by Roald Dahl
Bruno Jenkins is the dictionary definition of an oaf. He's big, he's greedy, he's slow-witted, he's just... oafy. (We made that word up, but we're allowed to after all the made-up words in The Witches.) He's always eating, he brags about his dad's wealth, and he even kills ants with a magnifying glass.
Bruno might not be our favorite character, but he's definitely an important one. He's the only character in the book, other than our narrator, to experience the human-to-mouse transformation and live to tell the tale. Because he has such a particular personality – oafy, in case you've forgotten – he's the perfect figure to show that the witches' magic formula doesn't change a person on the inside, just the outside. After the Grand High Witch turns Bruno into a mouse, he's still the same old Bruno – so busy eating that he doesn't even notice he's a mouse (13.25), so busy eating that he can't convince his parents that he's a mouse (17.2), so busy eating that he doesn't even take part in the anti-witch planning (18.2). Do you notice a pattern?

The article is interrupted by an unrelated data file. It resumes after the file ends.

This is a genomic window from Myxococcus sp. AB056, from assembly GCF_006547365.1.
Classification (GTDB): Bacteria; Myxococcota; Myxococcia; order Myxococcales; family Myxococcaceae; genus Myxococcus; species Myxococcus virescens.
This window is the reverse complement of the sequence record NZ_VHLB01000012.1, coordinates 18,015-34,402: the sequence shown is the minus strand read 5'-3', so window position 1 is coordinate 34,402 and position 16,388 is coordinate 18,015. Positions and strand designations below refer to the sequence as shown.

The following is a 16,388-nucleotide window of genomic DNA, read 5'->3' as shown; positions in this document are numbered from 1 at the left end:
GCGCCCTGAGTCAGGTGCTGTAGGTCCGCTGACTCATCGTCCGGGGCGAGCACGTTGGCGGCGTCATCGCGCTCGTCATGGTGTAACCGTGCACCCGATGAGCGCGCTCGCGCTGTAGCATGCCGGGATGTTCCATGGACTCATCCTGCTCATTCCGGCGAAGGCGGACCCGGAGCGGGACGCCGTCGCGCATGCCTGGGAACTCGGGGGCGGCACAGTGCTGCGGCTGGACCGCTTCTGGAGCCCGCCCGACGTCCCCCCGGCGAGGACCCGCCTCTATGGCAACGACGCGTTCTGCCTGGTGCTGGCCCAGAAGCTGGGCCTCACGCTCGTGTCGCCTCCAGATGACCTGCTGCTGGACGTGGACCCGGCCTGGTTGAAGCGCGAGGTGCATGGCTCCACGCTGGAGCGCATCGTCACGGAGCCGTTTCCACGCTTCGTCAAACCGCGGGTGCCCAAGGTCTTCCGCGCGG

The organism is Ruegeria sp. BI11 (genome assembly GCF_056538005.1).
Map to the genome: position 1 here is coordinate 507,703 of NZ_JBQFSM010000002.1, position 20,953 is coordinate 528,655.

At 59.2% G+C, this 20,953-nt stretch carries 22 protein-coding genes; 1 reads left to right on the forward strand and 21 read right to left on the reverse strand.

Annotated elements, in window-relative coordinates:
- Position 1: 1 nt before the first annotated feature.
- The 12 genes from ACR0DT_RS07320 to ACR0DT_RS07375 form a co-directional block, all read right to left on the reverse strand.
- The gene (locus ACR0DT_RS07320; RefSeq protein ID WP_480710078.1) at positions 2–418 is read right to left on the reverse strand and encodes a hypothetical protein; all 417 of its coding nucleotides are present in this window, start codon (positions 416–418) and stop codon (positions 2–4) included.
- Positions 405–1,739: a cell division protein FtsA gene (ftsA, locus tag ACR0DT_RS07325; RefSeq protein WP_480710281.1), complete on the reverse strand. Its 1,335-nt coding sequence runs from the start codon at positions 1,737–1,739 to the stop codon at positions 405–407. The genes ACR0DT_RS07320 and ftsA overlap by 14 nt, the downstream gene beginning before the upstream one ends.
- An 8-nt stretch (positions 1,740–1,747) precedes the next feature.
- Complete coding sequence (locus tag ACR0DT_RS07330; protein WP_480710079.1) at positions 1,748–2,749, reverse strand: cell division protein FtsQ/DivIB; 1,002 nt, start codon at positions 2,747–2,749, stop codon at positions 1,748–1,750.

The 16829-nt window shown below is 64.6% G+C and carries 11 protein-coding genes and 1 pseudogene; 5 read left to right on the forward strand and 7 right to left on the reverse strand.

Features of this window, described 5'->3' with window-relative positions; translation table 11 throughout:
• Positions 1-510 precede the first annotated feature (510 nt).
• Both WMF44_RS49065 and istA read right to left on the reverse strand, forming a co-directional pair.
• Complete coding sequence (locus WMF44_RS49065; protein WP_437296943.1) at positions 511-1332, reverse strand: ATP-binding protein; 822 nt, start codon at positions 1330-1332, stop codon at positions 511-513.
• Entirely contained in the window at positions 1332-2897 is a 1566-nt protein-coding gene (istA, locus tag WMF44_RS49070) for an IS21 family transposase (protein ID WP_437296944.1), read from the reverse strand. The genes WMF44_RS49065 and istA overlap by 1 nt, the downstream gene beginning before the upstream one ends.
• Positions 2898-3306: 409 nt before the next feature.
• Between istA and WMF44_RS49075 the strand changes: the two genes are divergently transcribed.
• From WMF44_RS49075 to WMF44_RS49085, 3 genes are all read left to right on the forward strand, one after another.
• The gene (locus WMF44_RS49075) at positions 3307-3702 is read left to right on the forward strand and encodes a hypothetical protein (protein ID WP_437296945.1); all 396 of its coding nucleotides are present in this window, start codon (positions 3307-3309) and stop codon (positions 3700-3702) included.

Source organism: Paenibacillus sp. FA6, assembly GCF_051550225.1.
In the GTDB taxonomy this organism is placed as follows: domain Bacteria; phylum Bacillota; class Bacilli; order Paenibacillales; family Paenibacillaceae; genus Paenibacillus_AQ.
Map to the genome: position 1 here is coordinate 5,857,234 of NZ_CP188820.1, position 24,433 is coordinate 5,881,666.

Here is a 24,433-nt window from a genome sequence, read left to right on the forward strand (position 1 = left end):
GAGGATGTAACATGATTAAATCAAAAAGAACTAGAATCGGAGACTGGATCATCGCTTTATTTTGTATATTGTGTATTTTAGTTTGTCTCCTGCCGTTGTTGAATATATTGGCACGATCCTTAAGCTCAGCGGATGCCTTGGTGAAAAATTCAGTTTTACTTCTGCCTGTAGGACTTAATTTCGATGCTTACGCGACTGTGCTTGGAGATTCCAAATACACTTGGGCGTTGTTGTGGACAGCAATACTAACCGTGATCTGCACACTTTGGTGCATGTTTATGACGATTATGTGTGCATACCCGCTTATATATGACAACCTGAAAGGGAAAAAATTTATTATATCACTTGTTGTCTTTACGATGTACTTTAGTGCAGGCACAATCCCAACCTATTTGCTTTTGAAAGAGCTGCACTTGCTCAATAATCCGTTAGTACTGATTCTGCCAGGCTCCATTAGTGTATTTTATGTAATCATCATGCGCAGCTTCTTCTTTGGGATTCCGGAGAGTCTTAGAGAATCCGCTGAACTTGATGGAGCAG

Bruno also serves as a foil to our narrator (see the section on "Character Roles" for more on that), showing us how a typical boy his age might act. Because of Bruno, we're able to see more clearly how awesome, humble, and mature our narrator really is.